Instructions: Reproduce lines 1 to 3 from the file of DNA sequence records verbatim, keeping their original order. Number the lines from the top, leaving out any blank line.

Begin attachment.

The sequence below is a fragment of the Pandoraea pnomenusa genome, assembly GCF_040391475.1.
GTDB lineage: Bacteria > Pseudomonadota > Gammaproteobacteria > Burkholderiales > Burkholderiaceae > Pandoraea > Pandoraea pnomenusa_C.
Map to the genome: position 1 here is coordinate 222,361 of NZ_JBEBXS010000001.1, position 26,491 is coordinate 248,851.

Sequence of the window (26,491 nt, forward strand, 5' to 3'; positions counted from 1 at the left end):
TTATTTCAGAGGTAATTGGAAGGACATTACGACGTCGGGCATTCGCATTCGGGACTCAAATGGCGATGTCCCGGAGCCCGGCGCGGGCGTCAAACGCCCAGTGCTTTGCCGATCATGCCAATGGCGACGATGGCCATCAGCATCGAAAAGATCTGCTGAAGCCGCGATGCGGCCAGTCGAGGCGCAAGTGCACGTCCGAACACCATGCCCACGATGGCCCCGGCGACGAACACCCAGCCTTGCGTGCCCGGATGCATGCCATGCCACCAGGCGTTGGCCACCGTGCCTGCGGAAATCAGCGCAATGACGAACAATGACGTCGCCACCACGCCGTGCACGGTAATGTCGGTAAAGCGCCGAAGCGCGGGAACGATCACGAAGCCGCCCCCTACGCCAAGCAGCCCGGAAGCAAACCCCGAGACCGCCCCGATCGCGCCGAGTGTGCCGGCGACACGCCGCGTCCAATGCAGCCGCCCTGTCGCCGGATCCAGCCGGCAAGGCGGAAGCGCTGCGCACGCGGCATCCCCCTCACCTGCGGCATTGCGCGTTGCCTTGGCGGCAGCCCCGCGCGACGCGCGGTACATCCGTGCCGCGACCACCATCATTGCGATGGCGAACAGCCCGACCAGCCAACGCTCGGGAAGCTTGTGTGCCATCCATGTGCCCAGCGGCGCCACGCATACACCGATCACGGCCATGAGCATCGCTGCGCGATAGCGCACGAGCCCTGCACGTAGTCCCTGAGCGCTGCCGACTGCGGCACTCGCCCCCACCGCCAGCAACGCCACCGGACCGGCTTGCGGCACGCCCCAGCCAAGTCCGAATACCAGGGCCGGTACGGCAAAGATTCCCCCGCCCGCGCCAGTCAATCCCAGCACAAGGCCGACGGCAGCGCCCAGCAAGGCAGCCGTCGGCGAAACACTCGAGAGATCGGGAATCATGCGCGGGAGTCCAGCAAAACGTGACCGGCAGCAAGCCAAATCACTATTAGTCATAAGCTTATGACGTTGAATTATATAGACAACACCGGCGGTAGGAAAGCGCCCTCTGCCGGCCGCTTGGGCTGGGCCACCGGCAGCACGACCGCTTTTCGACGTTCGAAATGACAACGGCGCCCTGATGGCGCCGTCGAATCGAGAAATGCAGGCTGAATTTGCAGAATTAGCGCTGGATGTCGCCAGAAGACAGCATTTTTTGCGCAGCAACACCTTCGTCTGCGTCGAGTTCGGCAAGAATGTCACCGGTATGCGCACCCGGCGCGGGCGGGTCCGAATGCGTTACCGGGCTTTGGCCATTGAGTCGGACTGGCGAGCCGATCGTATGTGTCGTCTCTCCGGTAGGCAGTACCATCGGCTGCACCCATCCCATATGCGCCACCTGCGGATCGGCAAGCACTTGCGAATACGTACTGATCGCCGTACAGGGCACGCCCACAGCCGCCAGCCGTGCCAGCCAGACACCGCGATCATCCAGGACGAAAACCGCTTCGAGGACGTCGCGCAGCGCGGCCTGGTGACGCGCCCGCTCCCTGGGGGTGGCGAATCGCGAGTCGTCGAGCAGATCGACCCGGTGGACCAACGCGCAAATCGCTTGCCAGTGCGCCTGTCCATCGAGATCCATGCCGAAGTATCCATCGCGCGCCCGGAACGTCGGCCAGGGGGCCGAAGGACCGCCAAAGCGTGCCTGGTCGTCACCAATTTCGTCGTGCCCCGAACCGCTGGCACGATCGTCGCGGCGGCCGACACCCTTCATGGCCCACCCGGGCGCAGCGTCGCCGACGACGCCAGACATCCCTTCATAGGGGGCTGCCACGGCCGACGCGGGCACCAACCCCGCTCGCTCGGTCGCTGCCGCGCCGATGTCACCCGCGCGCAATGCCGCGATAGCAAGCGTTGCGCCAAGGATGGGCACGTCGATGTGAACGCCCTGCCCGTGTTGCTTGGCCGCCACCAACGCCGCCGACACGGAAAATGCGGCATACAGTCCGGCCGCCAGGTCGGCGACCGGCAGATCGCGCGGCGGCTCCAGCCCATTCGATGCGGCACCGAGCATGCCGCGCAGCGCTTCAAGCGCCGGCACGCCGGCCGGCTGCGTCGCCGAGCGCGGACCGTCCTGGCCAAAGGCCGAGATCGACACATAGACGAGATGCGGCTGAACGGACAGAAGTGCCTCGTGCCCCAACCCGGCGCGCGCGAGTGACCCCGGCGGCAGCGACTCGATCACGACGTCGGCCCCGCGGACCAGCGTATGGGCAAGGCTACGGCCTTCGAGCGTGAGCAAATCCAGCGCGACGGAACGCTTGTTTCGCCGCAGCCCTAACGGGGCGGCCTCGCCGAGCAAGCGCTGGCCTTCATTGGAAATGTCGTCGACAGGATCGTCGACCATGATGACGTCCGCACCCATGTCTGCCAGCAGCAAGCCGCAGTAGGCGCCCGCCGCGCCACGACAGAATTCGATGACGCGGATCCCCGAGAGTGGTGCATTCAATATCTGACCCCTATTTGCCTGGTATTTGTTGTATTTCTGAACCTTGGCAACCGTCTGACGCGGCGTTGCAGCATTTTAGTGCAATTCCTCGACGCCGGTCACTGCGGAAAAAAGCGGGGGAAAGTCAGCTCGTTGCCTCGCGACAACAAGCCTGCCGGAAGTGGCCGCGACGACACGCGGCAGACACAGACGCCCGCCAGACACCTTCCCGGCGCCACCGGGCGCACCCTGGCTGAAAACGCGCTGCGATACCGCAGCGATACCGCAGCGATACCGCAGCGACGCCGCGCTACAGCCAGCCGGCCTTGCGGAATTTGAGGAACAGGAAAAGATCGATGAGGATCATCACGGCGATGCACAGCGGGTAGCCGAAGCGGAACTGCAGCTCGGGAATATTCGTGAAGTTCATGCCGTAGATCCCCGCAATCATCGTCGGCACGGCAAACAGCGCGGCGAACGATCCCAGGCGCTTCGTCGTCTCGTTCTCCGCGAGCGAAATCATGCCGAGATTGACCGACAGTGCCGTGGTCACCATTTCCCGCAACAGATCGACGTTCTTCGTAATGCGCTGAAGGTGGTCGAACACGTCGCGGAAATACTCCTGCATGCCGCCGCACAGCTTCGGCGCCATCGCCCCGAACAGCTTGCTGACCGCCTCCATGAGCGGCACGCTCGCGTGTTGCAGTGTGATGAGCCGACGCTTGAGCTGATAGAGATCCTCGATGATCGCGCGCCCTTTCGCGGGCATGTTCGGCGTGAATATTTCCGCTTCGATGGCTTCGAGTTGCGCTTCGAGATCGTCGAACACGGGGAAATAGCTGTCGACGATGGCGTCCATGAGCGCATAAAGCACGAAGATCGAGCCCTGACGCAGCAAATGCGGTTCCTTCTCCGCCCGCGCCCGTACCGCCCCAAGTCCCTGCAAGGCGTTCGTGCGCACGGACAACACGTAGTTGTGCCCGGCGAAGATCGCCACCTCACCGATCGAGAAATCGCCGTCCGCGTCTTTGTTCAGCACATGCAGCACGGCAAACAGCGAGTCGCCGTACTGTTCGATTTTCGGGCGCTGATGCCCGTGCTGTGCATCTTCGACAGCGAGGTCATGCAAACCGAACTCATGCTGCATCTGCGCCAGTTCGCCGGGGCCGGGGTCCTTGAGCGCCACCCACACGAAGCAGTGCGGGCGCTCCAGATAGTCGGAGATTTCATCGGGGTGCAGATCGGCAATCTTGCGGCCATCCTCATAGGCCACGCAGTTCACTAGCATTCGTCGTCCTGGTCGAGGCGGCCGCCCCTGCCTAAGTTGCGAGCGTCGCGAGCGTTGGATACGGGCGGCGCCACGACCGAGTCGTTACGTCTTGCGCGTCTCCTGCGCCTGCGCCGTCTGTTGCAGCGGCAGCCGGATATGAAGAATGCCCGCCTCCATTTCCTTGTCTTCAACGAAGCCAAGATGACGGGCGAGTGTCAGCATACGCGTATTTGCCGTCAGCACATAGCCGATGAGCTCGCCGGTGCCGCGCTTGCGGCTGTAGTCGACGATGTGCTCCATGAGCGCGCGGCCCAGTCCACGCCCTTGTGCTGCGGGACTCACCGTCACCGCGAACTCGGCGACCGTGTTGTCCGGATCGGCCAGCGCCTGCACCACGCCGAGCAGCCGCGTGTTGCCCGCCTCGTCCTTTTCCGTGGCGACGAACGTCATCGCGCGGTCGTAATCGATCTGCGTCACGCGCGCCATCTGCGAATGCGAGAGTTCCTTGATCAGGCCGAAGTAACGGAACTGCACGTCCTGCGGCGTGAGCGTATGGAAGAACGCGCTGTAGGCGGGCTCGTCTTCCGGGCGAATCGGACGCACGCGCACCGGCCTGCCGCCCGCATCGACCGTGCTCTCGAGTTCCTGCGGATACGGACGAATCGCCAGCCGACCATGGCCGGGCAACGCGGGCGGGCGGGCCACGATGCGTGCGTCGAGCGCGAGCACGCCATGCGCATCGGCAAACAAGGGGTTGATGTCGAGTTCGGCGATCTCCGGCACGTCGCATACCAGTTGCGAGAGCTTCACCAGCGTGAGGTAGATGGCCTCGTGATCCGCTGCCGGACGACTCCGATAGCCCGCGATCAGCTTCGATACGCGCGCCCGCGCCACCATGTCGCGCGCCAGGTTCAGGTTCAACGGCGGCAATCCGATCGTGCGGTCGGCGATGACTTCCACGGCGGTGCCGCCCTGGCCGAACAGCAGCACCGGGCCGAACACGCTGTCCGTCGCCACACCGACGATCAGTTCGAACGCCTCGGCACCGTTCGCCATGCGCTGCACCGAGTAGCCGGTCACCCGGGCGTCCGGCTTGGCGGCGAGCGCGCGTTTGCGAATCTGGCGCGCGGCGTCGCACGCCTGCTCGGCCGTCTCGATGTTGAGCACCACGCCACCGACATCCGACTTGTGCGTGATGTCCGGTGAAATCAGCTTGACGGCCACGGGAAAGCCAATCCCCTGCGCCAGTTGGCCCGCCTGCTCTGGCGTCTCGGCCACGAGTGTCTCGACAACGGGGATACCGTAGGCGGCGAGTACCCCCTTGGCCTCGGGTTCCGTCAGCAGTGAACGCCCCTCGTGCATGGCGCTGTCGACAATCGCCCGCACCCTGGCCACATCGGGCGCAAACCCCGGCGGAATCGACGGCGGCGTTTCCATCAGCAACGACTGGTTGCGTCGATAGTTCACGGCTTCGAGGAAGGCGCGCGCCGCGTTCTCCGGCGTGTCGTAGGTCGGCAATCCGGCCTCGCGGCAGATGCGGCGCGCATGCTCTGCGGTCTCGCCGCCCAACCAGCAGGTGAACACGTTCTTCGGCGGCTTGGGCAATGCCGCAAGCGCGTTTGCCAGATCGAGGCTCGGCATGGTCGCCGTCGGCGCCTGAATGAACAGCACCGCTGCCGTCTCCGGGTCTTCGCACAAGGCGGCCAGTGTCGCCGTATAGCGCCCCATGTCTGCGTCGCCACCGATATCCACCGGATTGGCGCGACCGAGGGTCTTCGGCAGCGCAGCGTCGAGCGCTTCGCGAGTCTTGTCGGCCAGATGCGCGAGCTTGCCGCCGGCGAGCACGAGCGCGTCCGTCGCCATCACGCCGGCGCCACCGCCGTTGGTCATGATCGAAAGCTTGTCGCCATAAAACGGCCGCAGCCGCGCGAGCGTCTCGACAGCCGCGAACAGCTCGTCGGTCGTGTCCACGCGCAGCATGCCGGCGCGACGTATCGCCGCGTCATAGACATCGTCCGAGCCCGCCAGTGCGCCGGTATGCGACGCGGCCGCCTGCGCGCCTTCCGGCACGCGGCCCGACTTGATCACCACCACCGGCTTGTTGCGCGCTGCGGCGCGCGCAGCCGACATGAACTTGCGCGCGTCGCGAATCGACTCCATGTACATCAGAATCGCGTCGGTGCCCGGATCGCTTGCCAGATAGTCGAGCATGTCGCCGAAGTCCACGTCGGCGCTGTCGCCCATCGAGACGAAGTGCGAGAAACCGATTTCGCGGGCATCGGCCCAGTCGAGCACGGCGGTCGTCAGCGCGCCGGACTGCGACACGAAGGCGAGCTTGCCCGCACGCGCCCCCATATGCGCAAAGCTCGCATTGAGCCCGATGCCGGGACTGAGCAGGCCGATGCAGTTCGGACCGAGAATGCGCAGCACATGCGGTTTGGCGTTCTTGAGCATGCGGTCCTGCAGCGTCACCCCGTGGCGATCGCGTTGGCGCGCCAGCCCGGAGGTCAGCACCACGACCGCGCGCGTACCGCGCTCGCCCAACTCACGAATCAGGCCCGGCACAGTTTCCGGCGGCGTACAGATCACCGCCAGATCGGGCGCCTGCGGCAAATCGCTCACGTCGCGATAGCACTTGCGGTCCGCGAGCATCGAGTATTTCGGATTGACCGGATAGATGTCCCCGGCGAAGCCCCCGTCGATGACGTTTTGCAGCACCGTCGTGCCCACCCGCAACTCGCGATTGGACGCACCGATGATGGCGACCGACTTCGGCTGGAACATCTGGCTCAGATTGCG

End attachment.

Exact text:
The sequence below is a fragment of the Pandoraea pnomenusa genome, assembly GCF_040391475.1.
GTDB lineage: Bacteria > Pseudomonadota > Gammaproteobacteria > Burkholderiales > Burkholderiaceae > Pandoraea > Pandoraea pnomenusa_C.
Map to the genome: position 1 here is coordinate 222,361 of NZ_JBEBXS010000001.1, position 26,491 is coordinate 248,851.